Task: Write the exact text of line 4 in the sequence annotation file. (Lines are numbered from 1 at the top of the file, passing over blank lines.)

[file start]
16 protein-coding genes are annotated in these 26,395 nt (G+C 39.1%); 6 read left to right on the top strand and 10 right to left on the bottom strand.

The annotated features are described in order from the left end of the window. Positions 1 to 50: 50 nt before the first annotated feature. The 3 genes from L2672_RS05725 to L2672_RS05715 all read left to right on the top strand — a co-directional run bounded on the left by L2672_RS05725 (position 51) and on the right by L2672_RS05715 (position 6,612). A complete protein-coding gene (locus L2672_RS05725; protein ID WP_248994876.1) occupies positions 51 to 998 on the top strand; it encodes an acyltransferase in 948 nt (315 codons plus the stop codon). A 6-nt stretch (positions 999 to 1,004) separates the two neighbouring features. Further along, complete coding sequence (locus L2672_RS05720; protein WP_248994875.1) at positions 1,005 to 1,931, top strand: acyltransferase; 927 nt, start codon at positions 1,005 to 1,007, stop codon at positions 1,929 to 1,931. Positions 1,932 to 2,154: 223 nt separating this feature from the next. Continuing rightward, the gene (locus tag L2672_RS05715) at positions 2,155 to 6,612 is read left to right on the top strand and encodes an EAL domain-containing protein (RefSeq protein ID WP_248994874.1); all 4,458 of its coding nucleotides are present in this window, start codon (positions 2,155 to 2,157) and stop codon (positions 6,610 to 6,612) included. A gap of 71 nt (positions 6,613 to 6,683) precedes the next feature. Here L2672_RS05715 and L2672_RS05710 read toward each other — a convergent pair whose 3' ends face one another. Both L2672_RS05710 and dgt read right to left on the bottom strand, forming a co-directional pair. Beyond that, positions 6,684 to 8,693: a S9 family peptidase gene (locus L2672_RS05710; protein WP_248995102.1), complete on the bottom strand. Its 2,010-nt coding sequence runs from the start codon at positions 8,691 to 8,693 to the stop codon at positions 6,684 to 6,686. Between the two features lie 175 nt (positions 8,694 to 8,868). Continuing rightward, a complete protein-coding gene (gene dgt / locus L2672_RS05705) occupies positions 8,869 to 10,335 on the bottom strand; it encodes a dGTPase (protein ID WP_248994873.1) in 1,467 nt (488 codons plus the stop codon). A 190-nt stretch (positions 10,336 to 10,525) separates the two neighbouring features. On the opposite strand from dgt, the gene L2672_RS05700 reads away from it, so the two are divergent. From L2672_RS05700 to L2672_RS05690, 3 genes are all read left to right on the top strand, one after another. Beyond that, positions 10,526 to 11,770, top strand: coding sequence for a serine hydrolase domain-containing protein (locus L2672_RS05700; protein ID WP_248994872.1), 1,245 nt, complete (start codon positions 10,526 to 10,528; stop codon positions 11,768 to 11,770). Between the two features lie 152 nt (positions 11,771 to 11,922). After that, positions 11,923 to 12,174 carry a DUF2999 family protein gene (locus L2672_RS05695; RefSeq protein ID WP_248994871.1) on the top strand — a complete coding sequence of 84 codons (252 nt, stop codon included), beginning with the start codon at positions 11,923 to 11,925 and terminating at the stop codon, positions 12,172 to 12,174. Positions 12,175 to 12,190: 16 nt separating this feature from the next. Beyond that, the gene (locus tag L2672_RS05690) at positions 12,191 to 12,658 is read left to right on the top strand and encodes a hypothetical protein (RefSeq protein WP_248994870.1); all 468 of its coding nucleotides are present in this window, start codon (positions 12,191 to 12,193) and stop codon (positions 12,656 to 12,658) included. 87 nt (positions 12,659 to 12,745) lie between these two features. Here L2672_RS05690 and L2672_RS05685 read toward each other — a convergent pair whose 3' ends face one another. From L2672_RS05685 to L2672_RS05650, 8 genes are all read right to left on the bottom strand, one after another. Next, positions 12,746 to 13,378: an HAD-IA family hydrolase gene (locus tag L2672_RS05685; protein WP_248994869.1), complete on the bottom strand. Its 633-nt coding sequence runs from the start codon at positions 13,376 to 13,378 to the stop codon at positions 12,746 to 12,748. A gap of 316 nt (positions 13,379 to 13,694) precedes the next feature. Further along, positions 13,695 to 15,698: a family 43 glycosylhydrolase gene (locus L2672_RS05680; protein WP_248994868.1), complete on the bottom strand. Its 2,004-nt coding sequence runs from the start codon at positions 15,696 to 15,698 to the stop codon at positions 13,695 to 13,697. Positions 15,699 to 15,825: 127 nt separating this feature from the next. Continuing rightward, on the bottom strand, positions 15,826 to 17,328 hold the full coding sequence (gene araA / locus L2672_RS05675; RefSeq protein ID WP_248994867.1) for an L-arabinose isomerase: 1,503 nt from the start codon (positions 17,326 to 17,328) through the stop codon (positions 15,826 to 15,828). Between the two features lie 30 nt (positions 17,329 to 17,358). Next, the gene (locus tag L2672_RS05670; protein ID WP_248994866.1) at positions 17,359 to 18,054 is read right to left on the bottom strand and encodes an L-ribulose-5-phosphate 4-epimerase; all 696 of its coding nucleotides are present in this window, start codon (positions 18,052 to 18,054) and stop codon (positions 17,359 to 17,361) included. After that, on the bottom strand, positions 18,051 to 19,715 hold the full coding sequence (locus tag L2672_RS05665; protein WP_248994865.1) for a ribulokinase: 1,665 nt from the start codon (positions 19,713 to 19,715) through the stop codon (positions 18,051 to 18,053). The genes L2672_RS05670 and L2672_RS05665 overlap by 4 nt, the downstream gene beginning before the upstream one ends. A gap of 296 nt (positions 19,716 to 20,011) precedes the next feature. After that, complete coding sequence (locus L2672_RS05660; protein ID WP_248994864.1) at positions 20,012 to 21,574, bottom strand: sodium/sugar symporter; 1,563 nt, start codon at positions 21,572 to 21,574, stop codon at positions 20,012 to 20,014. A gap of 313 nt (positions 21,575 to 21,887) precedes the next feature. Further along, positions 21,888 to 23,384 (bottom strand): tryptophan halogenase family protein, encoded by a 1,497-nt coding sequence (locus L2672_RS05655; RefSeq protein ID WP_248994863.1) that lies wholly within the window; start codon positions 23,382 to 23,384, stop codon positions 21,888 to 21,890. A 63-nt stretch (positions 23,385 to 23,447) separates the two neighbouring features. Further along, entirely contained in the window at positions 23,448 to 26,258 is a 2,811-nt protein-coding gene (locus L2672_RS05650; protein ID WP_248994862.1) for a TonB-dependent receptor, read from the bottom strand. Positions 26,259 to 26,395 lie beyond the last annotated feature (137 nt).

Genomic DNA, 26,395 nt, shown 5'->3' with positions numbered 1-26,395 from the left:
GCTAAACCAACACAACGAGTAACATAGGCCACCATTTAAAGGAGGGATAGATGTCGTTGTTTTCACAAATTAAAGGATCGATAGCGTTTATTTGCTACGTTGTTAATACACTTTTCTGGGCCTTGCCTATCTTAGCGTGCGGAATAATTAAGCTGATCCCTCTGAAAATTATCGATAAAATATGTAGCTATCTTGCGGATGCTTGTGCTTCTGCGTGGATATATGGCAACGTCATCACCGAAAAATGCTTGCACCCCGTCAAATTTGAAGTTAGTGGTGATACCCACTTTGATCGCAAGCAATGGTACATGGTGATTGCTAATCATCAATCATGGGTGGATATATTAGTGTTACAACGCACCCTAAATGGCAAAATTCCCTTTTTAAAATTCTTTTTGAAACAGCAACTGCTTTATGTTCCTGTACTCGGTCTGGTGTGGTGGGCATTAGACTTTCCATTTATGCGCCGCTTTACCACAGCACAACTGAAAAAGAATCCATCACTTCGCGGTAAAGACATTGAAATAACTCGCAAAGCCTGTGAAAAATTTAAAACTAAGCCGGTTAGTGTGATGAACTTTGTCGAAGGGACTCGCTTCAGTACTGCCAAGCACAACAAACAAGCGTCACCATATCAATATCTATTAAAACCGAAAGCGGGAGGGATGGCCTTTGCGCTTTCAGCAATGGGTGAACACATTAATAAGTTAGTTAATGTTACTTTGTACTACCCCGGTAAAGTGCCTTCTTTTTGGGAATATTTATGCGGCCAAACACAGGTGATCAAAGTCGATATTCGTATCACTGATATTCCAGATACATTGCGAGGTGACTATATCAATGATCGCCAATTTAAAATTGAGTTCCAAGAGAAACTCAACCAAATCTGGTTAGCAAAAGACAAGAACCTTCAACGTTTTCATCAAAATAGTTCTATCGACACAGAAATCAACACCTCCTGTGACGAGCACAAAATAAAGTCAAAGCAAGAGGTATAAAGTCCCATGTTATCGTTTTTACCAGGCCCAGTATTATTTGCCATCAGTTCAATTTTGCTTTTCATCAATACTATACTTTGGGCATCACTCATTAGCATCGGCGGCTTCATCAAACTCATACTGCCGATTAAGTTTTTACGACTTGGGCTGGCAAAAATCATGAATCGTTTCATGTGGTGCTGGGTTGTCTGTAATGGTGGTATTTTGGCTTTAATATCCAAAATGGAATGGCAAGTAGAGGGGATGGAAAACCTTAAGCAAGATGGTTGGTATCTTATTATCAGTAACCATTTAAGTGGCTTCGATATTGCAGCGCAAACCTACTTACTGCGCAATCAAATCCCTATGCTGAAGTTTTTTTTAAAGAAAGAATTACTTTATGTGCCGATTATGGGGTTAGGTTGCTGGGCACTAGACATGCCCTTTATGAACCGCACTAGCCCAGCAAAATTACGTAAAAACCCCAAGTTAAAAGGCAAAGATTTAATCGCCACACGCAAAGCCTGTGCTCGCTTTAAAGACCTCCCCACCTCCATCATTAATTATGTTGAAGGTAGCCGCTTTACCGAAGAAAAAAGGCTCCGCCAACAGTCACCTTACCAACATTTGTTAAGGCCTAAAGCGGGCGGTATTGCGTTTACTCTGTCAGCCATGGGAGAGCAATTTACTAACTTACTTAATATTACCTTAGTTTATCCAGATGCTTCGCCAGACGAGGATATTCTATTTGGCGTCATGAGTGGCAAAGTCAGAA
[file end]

GCTAAACCAACACAACGAGTAACATAGGCCACCATTTAAAGGAGGGATAGATGTCGTTGTTTTCACAAATTAAAGGATCGATAGCGTTTATTTGCTACGTTGTTAATACACTTTTCTGGGCCTTGCCTATCTTAGCGTGCGGAATAATTAAGCTGATCCCTCTGAAAATTATCGATAAAATATGTAGCTATCTTGCGGATGCTTGTGCTTCTGCGTGGATATATGGCAACGTCATCACCGAAAAATGCTTGCACCCCGTCAAATTTGAAGTTAGTGGTGATACCCACTTTGATCGCAAGCAATGGTACATGGTGATTGCTAATCATCAATCATGGGTGGATATATTAGTGTTACAACGCACCCTAAATGGCAAAATTCCCTTTTTAAAATTCTTTTTGAAACAGCAACTGCTTTATGTTCCTGTACTCGGTCTGGTGTGGTGGGCATTAGACTTTCCATTTATGCGCCGCTTTACCACAGCACAACTGAAAAAGAATCCATCACTTCGCGGTAAAGACATTGAAATAACTCGCAAAGCCTGTGAAAAATTTAAAACTAAGCCGGTTAGTGTGATGAACTTTGTCGAAGGGACTCGCTTCAGTACTGCCAAGCACAACAAACAAGCGTCACCATATCAATATCTATTAAAACCGAAAGCGGGAGGGATGGCCTTTGCGCTTTCAGCAATGGGTGAACACATTAATAAGTTAGTTAATGTTACTTTGTACTACCCCGGTAAAGTGCCTTCTTTTTGGGAATATTTATGCGGCCAAACACAGGTGATCAAAGTCGATATTCGTATCACTGATATTCCAGATACATTGCGAGGTGACTATATCAATGATCGCCAATTTAAAATTGAGTTCCAAGAGAAACTCAACCAAATCTGGTTAGCAAAAGACAAGAACCTTCAACGTTTTCATCAAAATAGTTCTATCGACACAGAAATCAACACCTCCTGTGACGAGCACAAAATAAAGTCAAAGCAAGAGGTATAAAGTCCCATGTTATCGTTTTTACCAGGCCCAGTATTATTTGCCATCAGTTCAATTTTGCTTTTCATCAATACTATACTTTGGGCATCACTCATTAGCATCGGCGGCTTCATCAAACTCATACTGCCGATTAAGTTTTTACGACTTGGGCTGGCAAAAATCATGAATCGTTTCATGTGGTGCTGGGTTGTCTGTAATGGTGGTATTTTGGCTTTAATATCCAAAATGGAATGGCAAGTAGAGGGGATGGAAAACCTTAAGCAAGATGGTTGGTATCTTATTATCAGTAACCATTTAAGTGGCTTCGATATTGCAGCGCAAACCTACTTACTGCGCAATCAAATCCCTATGCTGAAGTTTTTTTTAAAGAAAGAATTACTTTATGTGCCGATTATGGGGTTAGGTTGCTGGGCACTAGACATGCCCTTTATGAACCGCACTAGCCCAGCAAAATTACGTAAAAACCCCAAGTTAAAAGGCAAAGATTTAATCGCCACACGCAAAGCCTGTGCTCGCTTTAAAGACCTCCCCACCTCCATCATTAATTATGTTGAAGGTAGCCGCTTTACCGAAGAAAAAAGGCTCCGCCAACAGTCACCTTACCAACATTTGTTAAGGCCTAAAGCGGGCGGTATTGCGTTTACTCTGTCAGCCATGGGAGAGCAATTTACTAACTTACTTAATATTACCTTAGTTTATCCAGATGCTTCGCCAGACGAGGATATTCTATTTGGCGTCATGAGTGGCAAAGTCAGAA